Managing Stress and Anxiety in College

College students are uniquely vulnerable to stress and anxiety, so it is important that students not only have access to university resources and programs, but are aware of coping methods themselves. Even with the growing awareness of how detrimental the impacts of anxiety are, college students may find that peers and instructors do not take their battle with anxiety seriously. It is a widespread mental health condition that is misunderstood, so showing support for students who suffer from anxiety is essential. 

Noticing the Signs

One of the best ways to help peers manage or overcome their anxiety is by letting them know that they are being taken seriously and providing them with support. It is also crucial to take note of the signs and symptoms associated with stress and anxiety. Things like:

  • Procrastination and avoidance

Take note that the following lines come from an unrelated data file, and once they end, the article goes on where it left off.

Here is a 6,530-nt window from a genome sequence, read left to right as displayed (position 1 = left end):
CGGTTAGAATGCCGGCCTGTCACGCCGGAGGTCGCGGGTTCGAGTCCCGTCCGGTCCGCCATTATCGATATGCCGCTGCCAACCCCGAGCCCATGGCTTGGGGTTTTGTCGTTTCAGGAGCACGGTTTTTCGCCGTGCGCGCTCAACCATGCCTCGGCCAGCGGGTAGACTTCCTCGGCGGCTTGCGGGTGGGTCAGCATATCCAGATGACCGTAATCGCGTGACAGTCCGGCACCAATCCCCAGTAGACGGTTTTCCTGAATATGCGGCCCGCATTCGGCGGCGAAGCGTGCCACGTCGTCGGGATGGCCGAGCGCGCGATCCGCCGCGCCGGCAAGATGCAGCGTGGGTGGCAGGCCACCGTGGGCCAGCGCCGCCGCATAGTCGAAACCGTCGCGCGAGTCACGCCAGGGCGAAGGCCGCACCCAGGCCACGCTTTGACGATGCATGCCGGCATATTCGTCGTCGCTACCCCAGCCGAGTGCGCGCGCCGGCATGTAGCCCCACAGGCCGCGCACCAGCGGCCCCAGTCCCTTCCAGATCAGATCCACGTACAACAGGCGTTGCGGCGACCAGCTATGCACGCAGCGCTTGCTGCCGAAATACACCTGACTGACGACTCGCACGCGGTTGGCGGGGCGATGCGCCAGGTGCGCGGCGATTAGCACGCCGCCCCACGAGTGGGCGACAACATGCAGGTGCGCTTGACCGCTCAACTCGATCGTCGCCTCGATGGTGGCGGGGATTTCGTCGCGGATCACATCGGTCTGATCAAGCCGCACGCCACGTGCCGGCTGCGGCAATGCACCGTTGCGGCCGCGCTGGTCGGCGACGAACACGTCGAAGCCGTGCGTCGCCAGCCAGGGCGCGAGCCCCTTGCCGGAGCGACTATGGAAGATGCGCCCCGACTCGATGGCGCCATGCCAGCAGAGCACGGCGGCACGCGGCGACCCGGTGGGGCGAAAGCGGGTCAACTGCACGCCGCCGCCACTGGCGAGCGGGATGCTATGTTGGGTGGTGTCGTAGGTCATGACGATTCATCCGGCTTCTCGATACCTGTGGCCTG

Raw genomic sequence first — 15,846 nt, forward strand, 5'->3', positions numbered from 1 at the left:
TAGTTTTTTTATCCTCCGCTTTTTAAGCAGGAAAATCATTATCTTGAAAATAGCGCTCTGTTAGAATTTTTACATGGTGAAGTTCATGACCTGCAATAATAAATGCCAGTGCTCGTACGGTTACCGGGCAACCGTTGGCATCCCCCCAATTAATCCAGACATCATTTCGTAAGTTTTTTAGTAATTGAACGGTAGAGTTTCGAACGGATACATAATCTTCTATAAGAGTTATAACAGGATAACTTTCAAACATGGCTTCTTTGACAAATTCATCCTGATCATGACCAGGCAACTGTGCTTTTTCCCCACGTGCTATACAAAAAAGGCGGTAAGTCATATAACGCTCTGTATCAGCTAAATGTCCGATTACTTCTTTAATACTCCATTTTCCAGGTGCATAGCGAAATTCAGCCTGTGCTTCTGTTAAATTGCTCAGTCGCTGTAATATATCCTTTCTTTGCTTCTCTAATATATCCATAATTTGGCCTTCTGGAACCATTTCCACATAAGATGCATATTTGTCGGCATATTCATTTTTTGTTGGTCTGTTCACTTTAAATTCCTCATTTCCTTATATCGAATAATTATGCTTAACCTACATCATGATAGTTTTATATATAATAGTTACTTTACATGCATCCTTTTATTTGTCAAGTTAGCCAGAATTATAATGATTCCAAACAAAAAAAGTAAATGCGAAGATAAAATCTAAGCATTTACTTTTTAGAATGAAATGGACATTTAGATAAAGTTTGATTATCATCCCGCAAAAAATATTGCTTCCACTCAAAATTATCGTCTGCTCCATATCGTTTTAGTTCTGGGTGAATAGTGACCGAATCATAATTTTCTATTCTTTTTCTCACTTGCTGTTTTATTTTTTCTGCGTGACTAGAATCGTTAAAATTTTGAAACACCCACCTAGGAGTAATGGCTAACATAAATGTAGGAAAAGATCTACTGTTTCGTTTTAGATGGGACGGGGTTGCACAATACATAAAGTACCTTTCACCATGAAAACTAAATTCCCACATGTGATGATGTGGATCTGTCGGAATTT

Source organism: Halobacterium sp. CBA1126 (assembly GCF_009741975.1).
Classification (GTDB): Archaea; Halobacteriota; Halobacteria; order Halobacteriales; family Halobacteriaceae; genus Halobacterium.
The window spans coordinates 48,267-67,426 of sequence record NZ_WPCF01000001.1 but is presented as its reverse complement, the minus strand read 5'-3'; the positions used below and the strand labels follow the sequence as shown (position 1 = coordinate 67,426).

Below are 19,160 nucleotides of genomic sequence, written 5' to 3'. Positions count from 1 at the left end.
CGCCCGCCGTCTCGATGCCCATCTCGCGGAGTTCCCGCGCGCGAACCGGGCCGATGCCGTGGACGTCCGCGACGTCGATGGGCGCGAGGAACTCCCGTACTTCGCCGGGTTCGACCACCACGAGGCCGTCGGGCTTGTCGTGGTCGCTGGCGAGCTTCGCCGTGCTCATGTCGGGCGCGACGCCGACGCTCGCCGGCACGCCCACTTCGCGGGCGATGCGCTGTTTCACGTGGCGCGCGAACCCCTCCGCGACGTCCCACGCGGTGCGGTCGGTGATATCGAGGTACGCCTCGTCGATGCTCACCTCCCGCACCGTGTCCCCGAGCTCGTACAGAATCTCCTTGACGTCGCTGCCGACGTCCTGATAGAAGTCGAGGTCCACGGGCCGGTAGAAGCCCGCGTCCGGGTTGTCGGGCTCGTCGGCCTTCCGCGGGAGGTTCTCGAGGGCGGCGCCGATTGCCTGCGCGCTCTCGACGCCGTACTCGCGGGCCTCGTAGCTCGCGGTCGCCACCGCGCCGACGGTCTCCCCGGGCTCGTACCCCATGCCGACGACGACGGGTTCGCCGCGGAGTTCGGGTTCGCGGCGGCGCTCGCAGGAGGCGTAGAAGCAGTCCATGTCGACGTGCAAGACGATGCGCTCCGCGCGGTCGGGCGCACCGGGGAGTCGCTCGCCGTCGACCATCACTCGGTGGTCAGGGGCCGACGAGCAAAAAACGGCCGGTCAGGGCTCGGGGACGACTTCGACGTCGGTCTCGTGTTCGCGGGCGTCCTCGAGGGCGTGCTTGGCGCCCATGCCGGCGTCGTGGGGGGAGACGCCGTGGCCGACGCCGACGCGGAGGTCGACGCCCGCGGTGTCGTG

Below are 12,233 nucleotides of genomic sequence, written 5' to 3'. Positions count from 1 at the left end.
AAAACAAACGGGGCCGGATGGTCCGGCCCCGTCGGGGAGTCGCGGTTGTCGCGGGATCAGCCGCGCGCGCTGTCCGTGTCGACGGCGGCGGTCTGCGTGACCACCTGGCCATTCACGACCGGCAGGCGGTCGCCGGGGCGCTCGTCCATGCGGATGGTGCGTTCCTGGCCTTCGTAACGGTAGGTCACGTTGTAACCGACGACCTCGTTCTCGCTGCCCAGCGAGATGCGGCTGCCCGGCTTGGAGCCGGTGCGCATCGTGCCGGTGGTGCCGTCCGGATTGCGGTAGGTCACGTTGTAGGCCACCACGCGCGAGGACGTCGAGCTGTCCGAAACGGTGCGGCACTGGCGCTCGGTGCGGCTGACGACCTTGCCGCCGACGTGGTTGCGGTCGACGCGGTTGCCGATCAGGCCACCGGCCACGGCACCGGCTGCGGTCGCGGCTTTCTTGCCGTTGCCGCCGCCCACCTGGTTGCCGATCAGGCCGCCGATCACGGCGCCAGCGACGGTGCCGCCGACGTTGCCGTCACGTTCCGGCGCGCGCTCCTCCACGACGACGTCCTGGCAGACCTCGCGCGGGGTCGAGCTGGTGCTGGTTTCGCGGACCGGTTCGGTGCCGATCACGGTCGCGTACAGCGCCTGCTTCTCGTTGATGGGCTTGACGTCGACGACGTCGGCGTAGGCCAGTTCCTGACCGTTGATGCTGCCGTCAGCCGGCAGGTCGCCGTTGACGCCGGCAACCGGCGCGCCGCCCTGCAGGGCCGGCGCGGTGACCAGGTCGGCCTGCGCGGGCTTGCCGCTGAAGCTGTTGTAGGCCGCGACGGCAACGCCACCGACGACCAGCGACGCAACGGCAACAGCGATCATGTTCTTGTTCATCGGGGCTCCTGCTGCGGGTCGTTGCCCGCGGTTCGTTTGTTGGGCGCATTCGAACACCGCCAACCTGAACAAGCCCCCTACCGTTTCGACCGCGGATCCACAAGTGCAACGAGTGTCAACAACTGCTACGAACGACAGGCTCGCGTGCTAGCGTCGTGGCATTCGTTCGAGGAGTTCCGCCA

• Changes in sleep habits
  • Changes in eating habits
  • Physical symptoms
  • Social Isolation
  • Loss of pleasure
  • Emotional outbursts
  • Dependence on drugs or alcohol
  • Fatigue and sleepiness
  • Shortness of breath
  • Irritability
  • Seating
  • Chest pain
  • Stomach aches/digestion issues
  • Headaches and lightheadedness
  • Muscle tension

For Students – Coping with Anxiety

For students with a busy life that includes work and family obligations, college classes and studying with the occasional sprinkle of exams, budgeting, and other interests, not to mention social life expectations, it can sometimes seem like the last thing they have time for is self care and emotional health. But, there are ways that students can incorporate stress management skills into their daily lives to alleviate stress, succeed in college, and live healthy, balanced lives. 

Eat Well

You’ve probably heard this before, but a healthy diet can have dramatic improvements on your mental health. An unhealthy diet increases your stress levels, not to mention it can hurt you in the long-run. Junk food can seem especially tempting when you have a busy schedule and you need something quick to eat, but proper eating habits can not only help you maintain a healthy body, but can help you maintain brain health and put you in the right mindset to tackle your daily schedule. Take it easy on the caffeine, no matter how much you think it helps you study, as it can exacerbate the physical symptoms of test anxiety.